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Proof that $\forall{a}\in\Bbb N \rightarrow a^3\equiv a\mod (a+1)$

I do not know how to prove these equations.

I only know that $a\equiv m \mod b \implies m | ( b- a ) \implies b-a=m\times k $ for some $k \in \Bbb Z$

So (...)

$(a+1)-a^3 \implies (-a^3+a)+a(-a^2+1)+1=a\times k$

But I can not take it from here.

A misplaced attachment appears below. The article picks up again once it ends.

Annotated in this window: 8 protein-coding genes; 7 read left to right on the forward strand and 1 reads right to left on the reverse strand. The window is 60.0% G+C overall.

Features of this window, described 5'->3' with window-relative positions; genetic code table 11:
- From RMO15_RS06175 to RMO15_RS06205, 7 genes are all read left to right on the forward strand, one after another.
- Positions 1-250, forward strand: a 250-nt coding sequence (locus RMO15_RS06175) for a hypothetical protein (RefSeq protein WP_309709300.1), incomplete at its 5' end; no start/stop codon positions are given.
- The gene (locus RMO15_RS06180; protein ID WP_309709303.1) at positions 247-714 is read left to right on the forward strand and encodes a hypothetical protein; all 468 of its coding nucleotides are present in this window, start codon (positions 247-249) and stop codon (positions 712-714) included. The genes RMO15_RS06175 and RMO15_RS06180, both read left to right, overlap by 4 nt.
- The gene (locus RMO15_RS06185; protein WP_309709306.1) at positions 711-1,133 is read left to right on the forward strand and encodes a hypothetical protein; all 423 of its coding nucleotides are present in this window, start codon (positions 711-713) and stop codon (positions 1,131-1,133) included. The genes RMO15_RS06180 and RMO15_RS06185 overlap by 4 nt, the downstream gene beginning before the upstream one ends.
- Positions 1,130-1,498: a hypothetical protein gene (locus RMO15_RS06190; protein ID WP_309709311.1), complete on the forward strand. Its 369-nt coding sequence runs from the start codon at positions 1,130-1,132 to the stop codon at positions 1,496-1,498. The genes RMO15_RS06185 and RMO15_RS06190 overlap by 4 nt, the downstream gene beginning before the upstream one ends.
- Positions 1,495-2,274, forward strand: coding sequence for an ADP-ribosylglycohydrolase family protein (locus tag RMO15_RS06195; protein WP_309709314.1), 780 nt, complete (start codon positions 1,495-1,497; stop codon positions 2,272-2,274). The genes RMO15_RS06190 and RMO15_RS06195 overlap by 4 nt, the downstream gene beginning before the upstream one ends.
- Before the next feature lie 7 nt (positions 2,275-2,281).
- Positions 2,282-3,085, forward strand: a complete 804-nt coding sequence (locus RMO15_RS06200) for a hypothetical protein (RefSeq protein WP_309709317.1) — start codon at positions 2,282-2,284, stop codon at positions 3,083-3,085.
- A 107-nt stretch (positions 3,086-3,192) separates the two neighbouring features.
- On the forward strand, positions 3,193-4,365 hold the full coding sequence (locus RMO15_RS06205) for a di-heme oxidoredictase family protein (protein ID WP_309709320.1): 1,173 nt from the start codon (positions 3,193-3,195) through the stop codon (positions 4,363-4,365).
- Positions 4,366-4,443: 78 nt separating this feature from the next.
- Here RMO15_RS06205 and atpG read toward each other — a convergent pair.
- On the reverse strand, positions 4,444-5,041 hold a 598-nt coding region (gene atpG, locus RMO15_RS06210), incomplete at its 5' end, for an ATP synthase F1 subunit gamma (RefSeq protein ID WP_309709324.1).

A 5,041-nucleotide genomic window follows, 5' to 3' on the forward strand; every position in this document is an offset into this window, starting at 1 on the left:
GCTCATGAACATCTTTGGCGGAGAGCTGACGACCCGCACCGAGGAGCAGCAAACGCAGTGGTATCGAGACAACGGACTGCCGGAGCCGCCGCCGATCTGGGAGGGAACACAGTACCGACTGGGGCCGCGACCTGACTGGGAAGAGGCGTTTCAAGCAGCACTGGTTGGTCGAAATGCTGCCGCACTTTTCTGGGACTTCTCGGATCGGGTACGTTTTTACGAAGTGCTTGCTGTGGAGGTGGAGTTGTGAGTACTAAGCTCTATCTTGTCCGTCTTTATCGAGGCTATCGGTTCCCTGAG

I wish comeone could help me to solve this.

Thanks!

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2 Answers 2

We have (Not as you said) $$a\equiv m \mod b\iff b|(a-m)$$ and since $$a^3-a=a(a^2-1)=a(a-1)(a+b)$$ can you take it from here?

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$0\mod (a+1)\implies a(a-1)0 = 0$? –  Tomi Sebastián Juárez Dec 6 '13 at 19:47
    
Just right! Not too much, not too little! +1 –  amWhy Dec 8 '13 at 14:33

$$a^3-a=a(a^2-1)=a(a+1)(a-1)\equiv0\pmod{a+1}$$

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